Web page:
A Taliban suicide assault team stormed a police headquarters in the central Afghan province of Logar and killed 20 policemen earlier today. The jihadist group claimed credit for the attack.
The assault on the police headquarters began at lunchtime as one of the suicide bombers “detonated his explosives at the entrance gate,” creating a breach for three other fighters to enter the compound, according to Pajhwok Afghan News.
Two of the Taliban fighters attacked the command center while the third detonated his vest at the dining facility. Most of the casualties are said to have taken place at the dining facility. In addition to the 20 policemen killed, another 20 are said to have been wounded.
The Afghan Taliban claimed credit for the attack in an Arabic-language statement that was released on its website, Voice of Jihad, by Zabihullah Mujahid, the group’s spokesman. The four Taliban fighters were identified as Khalil Rahman from Laghman province, Aziz Rahman from Baghlan, and Mohammed Shafiq and Samiullah from Kabul. The fighters were armed with “light and heavy weapons” as well as “explosive belts” and “hand grenades,” according to Muhajid.
Muhajid said the attack was part of its “Khaibar” (or Khyber) operation, a reference to the Taliban’s offensive that was announced in May 2014. The Taliban vowed to “target all high ranking government officials, cabinet ministers, members of Parliament, security officials, occupation backing officers in the Interior and Foreign Ministries, attorneys and judges that prosecute Mujahideen as well as agents in the National Directorate [Afghan intelligence] that pursue and torture Mujahideen.”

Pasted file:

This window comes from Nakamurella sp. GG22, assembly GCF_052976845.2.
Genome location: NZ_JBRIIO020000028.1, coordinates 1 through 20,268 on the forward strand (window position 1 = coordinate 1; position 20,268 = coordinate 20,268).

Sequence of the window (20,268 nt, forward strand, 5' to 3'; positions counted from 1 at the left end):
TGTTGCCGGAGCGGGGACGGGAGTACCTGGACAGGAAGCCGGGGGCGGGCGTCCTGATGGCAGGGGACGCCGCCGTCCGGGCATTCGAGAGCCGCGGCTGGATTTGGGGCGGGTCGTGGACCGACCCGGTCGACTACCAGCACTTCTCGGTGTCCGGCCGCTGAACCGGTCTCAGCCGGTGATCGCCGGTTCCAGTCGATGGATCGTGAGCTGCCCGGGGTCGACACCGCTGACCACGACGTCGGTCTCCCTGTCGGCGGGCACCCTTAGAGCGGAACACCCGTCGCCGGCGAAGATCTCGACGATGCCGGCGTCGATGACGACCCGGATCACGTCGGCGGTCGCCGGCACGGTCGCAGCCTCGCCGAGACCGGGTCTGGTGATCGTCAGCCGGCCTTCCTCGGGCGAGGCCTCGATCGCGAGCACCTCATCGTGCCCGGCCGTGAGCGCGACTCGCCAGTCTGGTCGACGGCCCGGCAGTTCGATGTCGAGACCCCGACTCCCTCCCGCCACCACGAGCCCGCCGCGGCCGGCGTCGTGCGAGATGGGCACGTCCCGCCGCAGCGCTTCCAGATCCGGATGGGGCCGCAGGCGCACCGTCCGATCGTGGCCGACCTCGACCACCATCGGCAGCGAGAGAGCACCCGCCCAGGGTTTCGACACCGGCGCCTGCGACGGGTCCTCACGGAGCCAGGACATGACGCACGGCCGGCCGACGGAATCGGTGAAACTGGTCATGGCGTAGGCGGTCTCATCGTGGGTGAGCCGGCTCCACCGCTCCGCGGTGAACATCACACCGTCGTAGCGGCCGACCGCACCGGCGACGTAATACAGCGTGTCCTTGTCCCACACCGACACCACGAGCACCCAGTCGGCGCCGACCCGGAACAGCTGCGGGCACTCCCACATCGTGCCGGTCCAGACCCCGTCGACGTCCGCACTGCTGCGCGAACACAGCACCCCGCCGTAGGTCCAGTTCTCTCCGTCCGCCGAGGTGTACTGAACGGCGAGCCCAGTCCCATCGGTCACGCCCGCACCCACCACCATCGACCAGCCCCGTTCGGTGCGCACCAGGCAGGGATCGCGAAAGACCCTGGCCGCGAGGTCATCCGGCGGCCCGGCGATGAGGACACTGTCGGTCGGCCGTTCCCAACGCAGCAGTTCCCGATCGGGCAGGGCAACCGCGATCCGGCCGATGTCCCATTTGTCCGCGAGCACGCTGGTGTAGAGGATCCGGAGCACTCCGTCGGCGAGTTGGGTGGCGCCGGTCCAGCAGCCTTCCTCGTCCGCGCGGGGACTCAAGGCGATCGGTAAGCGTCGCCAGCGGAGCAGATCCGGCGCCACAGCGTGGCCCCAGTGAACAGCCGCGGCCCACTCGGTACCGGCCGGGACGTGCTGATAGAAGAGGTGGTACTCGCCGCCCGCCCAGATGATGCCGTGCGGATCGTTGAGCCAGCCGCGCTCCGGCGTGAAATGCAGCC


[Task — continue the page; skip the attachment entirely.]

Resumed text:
The suicide assault, or coordinated attack using one or more suicide bombers and an assault team, is a tactic frequently used by the Afghan Taliban, the Haqqani Network, the Movement of the Taliban in Pakistan, al Qaeda and its branches, allied groups such as Lashkar-e-Taiba, the Islamic Movement of Uzbekistan, and by the rival Islamic State. Suicide assaults are commonly executed by jihadist groups in Iraq, Syria, Yemen, Afghanistan, Pakistan, Somalia, and Nigeria.
Today’s attack in Logar was preceded by a clash yesterday in Maiwand district in the southern province of Kandahar that resulted in the deaths of six more policemen and an unknown number of Taliban fighters.
Afghan police officers, who are often poorly trained and armed, have been on the front lines against the rising Taliban insurgency as US and European forces ended their combat mission.
The Taliban have hit the police particularly hard as the group stepped up its attacks against Afghan security forces in 2014. Of the estimated 5,000 Afghan security personnel killed in 2014, at least 3,200 were policemen, Karl Ake Roghe, the head of the European Union Police Mission in Afghanistan told the Associated Press at the end of 2014.
The high number of casualties for Afghan security personnel “are not sustainable in the long term,” Lieutenant General Joe Anderson, the former deputy commander for the now-disbanded International Security Assistance Force told reporters at a press briefing in early November 2014.
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